INTRODUCTION AND REGIONAL SETTING
Because of their peculiar color, exotic lithologies, and geologic setting, the predominantly pelitic rocks that are found between Jutland and Clinton, western New Jersey (Fig. 1), have attracted considerable attention (Weller, 1903; Bayley and others, 1914; Stose, 1930, 1946; Kay, 1941; Lewis and Kummel, 1940; Willard, 1943; Ethington and others, 1958; McBrlde, 1962; Neuman and Dodge, 1964; Markewicz, 1964 (unpub. map), Barnett, 1965; Kasabach, 1966; Drake, 1969, 1970; Rodgers, 1971; and Zen, 1972). Yet, surprisingly little detailed work has been done in the area with the exception of Dodge's (1952) stratigraphic and paleontologic study along the Lehigh Valley Railroad cut (Fig. 2) and Drake's investigation (1969, 1970) that led to the construction of the first stratigraphic column. Recently, Drake (1969), Rodgers (1971), and Zen (1972) have adopted the view that the Jutland sequence is a klippe of the same type as the Taeonic klippe of eastern New York and New England. The sequence of variegated shales, quartz sandstones, limestones, limestone conglomerate, and quartz pebble conglomerate, herein defined as the Jutland sequence, differs, however, in that it is found on the southeast side of the Reading Prong, whereas most of the transported sequences of this type are found northwest of Precambrian crystalline rocks. This study was undertaken to test the klippe hypothesis. The bulk of the evidence favors the view that the Jutland area rocks are allochthonous, largely inverted, and that they are in part older than and in part the same age as the immediately adjacent carbonate sequence which is right-side-up.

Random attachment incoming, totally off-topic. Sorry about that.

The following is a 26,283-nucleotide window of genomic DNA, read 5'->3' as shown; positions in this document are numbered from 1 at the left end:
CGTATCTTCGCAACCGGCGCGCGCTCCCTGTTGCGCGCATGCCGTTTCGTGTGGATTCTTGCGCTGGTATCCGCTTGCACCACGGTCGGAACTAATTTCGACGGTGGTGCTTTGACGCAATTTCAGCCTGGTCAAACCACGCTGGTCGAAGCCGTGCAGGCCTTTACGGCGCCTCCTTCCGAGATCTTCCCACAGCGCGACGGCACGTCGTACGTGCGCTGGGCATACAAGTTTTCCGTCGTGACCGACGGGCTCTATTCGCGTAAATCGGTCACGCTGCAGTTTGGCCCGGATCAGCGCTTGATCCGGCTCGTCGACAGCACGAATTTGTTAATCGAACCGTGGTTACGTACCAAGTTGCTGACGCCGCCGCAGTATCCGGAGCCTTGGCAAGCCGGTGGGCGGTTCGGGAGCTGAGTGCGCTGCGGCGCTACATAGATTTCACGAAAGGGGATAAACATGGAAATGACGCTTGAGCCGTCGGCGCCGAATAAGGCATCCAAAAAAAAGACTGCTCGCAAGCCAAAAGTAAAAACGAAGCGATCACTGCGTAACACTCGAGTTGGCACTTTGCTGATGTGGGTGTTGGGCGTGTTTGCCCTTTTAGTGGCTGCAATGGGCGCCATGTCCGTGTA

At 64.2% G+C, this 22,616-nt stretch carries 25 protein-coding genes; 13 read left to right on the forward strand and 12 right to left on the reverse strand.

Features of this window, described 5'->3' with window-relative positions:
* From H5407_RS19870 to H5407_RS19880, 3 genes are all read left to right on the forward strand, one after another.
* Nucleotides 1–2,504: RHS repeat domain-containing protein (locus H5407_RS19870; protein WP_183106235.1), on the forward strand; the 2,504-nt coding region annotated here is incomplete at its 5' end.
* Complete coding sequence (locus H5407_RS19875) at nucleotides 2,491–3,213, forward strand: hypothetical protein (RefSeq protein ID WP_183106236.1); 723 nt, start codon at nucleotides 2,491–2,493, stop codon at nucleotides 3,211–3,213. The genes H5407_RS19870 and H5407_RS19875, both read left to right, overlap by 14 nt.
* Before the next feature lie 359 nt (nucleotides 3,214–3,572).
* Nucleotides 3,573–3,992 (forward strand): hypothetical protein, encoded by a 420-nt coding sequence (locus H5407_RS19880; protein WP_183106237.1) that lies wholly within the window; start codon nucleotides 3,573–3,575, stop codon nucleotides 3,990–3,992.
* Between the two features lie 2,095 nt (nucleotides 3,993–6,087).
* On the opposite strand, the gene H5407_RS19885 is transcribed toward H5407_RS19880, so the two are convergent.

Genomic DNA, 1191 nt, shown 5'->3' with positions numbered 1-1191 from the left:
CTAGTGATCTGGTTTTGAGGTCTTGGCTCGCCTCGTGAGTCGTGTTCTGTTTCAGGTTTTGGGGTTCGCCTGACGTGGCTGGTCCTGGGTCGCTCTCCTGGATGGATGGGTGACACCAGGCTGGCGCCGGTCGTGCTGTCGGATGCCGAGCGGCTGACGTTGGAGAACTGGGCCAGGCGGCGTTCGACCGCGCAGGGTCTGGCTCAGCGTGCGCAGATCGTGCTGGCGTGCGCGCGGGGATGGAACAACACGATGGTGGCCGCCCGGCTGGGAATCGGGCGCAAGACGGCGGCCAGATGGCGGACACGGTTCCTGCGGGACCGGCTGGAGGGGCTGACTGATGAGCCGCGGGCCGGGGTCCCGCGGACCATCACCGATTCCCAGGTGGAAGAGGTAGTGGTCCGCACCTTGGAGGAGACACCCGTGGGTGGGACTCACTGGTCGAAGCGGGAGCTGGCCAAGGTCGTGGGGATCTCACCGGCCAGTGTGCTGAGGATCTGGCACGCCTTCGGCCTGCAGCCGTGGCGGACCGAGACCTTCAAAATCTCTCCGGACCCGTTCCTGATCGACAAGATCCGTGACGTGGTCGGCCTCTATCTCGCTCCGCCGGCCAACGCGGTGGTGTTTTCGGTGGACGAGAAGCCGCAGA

The Taconide Zone of the Appalachian Orogen is comprised of lower Paleozoic, predominantly pelitic rocks that slid or were thrust to the northwest over or toward a carbonate bank during the latter part of Middle Ordovician time. This zone extends almost continuously from Newfoundland to southeastern New York. The continuation of the Taconide Zone into New Jersey and beyond is still being debated. Alterman (1971) and MacLachlan (1964) have demonstrated that a pelitic sequence resting atop carbonate rocks in eastern Pennsylvania forms a Taconic-style allochthon (The Hamburg Klippe). Pelitic rocks near Annandale (Pennsylvania) and Ralston (New Jersey) (see Fig. 1) may also be allochthonous and part of the Taconide Zone (Rodgers, 1971; D. B. MacLachlan, 1976, written commun.), but detailed field work is required to support this possibility.